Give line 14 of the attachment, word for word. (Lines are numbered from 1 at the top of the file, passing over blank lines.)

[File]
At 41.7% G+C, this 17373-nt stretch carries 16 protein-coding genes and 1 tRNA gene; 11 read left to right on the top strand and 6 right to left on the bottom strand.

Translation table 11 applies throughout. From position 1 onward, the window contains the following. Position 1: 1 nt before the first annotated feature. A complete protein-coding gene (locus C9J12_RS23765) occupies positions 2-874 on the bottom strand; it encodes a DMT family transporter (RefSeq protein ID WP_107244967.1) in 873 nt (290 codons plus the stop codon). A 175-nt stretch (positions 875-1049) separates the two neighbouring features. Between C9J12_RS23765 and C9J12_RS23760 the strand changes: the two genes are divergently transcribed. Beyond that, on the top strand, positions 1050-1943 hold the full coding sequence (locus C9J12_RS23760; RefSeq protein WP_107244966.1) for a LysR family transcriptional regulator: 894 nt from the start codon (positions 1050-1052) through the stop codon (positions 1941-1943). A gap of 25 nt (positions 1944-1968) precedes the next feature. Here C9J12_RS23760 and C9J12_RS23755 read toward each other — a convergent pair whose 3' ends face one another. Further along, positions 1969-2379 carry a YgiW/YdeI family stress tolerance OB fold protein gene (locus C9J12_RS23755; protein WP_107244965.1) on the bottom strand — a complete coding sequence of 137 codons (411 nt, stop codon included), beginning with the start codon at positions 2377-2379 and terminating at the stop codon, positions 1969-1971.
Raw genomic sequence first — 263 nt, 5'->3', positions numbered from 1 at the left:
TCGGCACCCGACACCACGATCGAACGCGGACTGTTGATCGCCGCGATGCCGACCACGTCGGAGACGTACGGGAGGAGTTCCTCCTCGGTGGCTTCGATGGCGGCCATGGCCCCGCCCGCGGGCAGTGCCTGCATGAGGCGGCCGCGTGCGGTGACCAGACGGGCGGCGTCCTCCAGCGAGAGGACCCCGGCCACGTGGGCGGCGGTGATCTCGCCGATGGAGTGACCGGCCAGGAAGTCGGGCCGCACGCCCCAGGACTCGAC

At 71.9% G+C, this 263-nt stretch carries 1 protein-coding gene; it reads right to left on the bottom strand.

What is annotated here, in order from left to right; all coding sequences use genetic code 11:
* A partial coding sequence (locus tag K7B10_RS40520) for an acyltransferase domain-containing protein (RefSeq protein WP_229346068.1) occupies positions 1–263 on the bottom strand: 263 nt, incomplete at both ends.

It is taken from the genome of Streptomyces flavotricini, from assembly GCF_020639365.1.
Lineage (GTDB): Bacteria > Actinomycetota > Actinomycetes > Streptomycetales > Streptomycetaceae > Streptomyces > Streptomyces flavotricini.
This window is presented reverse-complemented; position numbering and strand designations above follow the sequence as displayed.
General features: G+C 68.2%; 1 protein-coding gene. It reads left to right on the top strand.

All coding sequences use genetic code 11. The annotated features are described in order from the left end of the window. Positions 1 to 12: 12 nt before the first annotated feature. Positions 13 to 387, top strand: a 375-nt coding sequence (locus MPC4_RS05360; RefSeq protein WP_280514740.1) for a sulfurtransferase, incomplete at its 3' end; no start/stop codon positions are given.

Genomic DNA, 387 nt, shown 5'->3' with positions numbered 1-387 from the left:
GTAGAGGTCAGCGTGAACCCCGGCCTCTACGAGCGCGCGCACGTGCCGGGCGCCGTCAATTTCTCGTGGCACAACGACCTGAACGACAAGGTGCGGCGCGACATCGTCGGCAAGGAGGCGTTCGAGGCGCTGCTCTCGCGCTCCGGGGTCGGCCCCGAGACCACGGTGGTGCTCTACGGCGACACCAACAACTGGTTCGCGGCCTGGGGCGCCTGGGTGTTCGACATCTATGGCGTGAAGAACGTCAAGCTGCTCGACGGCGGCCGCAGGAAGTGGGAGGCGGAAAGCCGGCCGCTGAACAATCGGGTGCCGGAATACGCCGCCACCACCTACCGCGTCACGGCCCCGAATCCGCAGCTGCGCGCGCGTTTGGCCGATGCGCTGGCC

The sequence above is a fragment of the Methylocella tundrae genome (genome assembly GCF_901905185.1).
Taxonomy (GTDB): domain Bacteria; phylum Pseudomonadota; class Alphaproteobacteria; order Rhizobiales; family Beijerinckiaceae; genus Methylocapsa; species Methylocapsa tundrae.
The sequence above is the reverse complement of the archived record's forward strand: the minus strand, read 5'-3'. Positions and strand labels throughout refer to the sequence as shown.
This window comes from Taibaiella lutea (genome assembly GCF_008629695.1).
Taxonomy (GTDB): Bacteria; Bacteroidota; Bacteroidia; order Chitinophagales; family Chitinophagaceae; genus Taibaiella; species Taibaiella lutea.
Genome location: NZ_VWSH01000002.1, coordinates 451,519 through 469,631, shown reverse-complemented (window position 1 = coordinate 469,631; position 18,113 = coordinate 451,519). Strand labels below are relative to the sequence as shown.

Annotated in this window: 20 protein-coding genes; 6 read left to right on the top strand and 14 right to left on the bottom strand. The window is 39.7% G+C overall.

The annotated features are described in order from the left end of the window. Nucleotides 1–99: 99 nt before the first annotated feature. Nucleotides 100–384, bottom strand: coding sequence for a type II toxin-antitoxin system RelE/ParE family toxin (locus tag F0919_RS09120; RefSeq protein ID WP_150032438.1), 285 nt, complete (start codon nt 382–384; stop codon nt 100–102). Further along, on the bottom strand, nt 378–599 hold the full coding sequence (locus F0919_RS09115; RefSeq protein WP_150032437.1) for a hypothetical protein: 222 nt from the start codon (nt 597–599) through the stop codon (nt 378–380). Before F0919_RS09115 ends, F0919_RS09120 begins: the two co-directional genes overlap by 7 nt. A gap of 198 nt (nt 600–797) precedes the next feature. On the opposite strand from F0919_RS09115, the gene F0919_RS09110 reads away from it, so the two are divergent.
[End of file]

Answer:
GTAGAGGTCAGCGTGAACCCCGGCCTCTACGAGCGCGCGCACGTGCCGGGCGCCGTCAATTTCTCGTGGCACAACGACCTGAACGACAAGGTGCGGCGCGACATCGTCGGCAAGGAGGCGTTCGAGGCGCTGCTCTCGCGCTCCGGGGTCGGCCCCGAGACCACGGTGGTGCTCTACGGCGACACCAACAACTGGTTCGCGGCCTGGGGCGCCTGGGTGTTCGACATCTATGGCGTGAAGAACGTCAAGCTGCTCGACGGCGGCCGCAGGAAGTGGGAGGCGGAAAGCCGGCCGCTGAACAATCGGGTGCCGGAATACGCCGCCACCACCTACCGCGTCACGGCCCCGAATCCGCAGCTGCGCGCGCGTTTGGCCGATGCGCTGGCC